Sexton also stresses the importance of reading your alarm company contract carefully. It controls your agreement with the company. Insist that the contract refer to your UL certification and list the requirements contained in the certification. You may want to review the contract with your attorney before signing. Your insurer also can answer your questions, but it can’t review the contract for you or give legal advice.

Other Tips

The Jewelers’ Security Alliance Manual of Jewelry Security provides these additional tips:

Make sure you have functioning line security, a special type of security for the signal your alarm sends to your alarm company. If you don’t, a burglar can disable your system without you or your alarm company knowing about it.

Provide your alarm company with keys to your store if asked. Otherwise, the guard who responds to an alarm can’t do a complete check of your premises.

Consider having two systems of alarm transmission. One could be used to protect the perimeter and the other the interior. If a burglar disables one system, there’s a backup.

Your alarm system must meet the requirements of your insurance company or your loss may not be insured.

False Alarms

JSA and Jewelers Mutual advise you not to take false alarms or malfunctioning alarm systems lightly. Sophisticated burglars have been known to tamper with systems to set off false alarms until a jeweler is lulled into ignoring them. If there appears to be a problem with your system, have it checked immediately. It’s also important to know what you should do to protect your property and what your insurance policy requires if your system fails.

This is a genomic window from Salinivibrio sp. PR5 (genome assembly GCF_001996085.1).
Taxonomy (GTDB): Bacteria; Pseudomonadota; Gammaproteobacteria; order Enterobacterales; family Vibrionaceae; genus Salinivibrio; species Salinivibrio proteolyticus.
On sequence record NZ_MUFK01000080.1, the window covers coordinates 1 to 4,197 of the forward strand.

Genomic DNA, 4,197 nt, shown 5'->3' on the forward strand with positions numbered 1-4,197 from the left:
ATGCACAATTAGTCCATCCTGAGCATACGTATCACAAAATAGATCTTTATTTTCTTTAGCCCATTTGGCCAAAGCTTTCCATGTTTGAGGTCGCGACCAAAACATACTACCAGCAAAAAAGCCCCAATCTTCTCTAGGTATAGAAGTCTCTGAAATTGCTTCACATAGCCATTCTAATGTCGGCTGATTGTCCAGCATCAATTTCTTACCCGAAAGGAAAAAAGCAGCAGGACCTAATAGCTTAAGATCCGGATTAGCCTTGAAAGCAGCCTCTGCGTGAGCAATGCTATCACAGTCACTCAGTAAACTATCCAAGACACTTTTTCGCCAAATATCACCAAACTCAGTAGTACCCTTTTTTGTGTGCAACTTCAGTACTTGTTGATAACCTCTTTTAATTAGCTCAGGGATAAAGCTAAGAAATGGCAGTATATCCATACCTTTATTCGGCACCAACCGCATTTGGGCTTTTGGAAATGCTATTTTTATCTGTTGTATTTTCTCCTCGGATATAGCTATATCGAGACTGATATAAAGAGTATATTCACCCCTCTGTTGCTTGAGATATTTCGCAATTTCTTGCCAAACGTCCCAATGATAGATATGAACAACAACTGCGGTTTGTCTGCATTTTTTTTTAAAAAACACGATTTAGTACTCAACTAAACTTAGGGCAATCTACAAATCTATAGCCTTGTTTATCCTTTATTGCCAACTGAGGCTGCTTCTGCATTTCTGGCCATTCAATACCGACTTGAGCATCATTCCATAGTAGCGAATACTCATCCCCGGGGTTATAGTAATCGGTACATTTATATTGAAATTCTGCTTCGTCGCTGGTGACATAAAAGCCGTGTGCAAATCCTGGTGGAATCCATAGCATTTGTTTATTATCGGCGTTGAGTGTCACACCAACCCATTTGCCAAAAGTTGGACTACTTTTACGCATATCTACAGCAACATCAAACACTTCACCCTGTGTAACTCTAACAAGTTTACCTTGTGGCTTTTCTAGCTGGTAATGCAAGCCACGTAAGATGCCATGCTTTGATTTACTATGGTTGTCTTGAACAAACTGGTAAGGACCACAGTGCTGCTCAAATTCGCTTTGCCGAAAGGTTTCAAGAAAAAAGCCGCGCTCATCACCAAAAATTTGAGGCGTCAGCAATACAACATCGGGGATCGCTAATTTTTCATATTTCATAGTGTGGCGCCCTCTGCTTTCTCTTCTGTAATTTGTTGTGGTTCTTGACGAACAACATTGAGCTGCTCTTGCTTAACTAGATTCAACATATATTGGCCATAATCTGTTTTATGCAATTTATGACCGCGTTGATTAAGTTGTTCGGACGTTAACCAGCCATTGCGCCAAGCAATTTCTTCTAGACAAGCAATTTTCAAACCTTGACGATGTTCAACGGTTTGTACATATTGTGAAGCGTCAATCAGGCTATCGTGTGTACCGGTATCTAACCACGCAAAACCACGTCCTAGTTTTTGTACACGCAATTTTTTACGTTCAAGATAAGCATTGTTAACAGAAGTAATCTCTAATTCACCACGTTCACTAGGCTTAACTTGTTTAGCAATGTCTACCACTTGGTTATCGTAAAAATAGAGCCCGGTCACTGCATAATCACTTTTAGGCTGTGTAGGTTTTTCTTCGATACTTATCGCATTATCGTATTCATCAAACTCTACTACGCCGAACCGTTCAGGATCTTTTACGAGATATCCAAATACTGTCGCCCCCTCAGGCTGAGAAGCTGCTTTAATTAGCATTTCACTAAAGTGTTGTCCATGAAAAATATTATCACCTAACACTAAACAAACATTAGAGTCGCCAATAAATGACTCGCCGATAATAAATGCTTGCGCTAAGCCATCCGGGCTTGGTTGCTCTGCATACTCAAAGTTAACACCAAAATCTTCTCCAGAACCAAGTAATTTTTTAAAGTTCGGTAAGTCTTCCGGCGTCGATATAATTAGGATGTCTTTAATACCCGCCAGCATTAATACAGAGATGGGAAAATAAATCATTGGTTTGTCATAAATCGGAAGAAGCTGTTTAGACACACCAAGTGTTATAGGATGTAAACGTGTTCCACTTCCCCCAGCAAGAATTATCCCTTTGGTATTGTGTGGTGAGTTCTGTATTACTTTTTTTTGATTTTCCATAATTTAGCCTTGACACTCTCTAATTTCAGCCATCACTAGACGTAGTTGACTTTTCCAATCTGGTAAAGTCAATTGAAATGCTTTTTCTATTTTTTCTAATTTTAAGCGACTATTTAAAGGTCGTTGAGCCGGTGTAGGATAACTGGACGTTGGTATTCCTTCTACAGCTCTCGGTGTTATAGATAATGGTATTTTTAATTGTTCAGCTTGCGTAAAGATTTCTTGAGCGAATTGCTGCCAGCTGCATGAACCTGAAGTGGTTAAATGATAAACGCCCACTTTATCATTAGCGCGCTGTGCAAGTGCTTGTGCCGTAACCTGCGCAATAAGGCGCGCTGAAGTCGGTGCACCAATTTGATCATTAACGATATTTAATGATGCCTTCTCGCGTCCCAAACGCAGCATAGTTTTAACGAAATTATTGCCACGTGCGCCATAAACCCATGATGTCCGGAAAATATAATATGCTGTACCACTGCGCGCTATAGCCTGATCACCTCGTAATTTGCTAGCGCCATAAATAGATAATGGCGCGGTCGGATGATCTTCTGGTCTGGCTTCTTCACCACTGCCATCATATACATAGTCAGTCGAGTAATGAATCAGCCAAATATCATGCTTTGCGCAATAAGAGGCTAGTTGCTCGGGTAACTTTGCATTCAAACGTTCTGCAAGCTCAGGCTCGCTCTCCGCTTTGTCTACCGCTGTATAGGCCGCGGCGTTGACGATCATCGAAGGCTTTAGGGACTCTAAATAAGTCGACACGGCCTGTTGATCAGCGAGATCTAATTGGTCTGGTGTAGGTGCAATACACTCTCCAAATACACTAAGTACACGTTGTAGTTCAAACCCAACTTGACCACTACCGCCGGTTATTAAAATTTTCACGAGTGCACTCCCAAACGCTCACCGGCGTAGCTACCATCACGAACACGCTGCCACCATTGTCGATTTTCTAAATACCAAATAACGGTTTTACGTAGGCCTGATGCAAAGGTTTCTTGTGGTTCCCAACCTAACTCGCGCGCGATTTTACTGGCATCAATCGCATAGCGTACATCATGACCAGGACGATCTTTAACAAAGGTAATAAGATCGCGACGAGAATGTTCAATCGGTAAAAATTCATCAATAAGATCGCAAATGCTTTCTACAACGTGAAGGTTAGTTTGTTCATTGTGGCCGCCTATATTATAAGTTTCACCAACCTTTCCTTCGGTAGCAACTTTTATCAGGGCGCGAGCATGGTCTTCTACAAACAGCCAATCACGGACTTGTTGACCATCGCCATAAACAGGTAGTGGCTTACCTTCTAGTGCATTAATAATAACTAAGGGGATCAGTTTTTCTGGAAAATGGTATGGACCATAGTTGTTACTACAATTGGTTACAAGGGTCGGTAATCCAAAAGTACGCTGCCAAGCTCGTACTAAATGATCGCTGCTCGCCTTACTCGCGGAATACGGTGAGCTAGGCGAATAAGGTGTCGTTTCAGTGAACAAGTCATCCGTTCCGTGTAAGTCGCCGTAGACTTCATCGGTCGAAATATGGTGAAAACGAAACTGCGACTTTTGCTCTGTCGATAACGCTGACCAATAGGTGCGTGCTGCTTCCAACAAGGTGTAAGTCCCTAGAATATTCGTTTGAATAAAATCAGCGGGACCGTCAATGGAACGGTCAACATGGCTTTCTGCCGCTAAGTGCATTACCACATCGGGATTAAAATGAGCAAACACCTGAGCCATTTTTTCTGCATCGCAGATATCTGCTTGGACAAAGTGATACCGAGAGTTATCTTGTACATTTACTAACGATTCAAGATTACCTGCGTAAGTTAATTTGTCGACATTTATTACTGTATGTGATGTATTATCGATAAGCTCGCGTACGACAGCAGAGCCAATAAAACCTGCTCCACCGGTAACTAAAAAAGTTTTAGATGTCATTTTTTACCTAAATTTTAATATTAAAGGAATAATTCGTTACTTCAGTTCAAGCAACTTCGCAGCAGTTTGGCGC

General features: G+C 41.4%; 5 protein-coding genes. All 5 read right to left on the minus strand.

Jewelers Mutual recommends you contact your alarm company immediately to have the system repaired. You also should contact your insurance company and notify the local police so they know what’s going on. Ask for additional patrols. Until the system is fully functional, keep someone in the store at all times. Have an armed guard if possible and keep on all lights.

False alarms use a great deal of police resources needlessly. Many cities are trying to reduce false alarms by adopting fees or fines when they have to respond to them. Alarm companies try to reduce false alarm response through enhanced call verification, which requires you to give your alarm company a second contact number. If it doesn’t get a response from the first contact, it will try the second number before contacting police or responding. Ask your alarm company if this is something it has instituted.

  • For more information on alarm systems and companies, go to, or
  • To obtain a copy of the Jewelers’ Security Alliance Manual of Jewelry Security, call JSA at (800) 537-0067.
Questions to Ask

UL recommends you ask the following questions of alarm companies:

“Is your company UL-listed?”

“Can you conduct a no-obligation survey of my business and an analysis of my alarm needs?”

“Does your company offer 24-hour response to problems?”

“Do you have a service center close enough to provide a runner or guard response in an emergency?”

“Who owns the alarm equipment? Will I own it or lease it?”

“Are there any added costs? If so, what are they? For example, do you charge for programming the system, making a phone connection or other system connections, installing phone jacks or responding to alarms?”

Copyright © 2005 by Bond Communications